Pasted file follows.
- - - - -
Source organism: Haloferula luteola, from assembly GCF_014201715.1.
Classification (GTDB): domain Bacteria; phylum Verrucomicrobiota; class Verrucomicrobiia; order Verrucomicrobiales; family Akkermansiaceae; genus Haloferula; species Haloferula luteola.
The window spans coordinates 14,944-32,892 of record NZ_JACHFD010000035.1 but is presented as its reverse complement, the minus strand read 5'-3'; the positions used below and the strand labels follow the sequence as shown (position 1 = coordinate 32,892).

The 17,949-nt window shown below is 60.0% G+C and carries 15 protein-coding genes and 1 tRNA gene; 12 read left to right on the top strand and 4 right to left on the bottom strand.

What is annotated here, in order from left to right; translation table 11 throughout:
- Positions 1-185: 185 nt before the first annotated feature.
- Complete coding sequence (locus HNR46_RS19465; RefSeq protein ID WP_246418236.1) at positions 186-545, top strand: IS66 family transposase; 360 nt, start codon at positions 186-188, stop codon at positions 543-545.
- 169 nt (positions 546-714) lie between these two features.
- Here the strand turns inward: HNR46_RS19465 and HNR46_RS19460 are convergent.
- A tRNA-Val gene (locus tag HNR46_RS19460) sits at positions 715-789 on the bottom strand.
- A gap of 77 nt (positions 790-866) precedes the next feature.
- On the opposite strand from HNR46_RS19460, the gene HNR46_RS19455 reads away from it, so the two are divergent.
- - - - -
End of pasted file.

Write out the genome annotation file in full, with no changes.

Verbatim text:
Source organism: Haloferula luteola, from assembly GCF_014201715.1.
Classification (GTDB): domain Bacteria; phylum Verrucomicrobiota; class Verrucomicrobiia; order Verrucomicrobiales; family Akkermansiaceae; genus Haloferula; species Haloferula luteola.
The window spans coordinates 14,944-32,892 of record NZ_JACHFD010000035.1 but is presented as its reverse complement, the minus strand read 5'-3'; the positions used below and the strand labels follow the sequence as shown (position 1 = coordinate 32,892).

The 17,949-nt window shown below is 60.0% G+C and carries 15 protein-coding genes and 1 tRNA gene; 12 read left to right on the top strand and 4 right to left on the bottom strand.

What is annotated here, in order from left to right; translation table 11 throughout:
- Positions 1-185: 185 nt before the first annotated feature.
- Complete coding sequence (locus HNR46_RS19465; RefSeq protein ID WP_246418236.1) at positions 186-545, top strand: IS66 family transposase; 360 nt, start codon at positions 186-188, stop codon at positions 543-545.
- 169 nt (positions 546-714) lie between these two features.
- Here the strand turns inward: HNR46_RS19465 and HNR46_RS19460 are convergent.
- A tRNA-Val gene (locus tag HNR46_RS19460) sits at positions 715-789 on the bottom strand.
- A gap of 77 nt (positions 790-866) precedes the next feature.
- On the opposite strand from HNR46_RS19460, the gene HNR46_RS19455 reads away from it, so the two are divergent.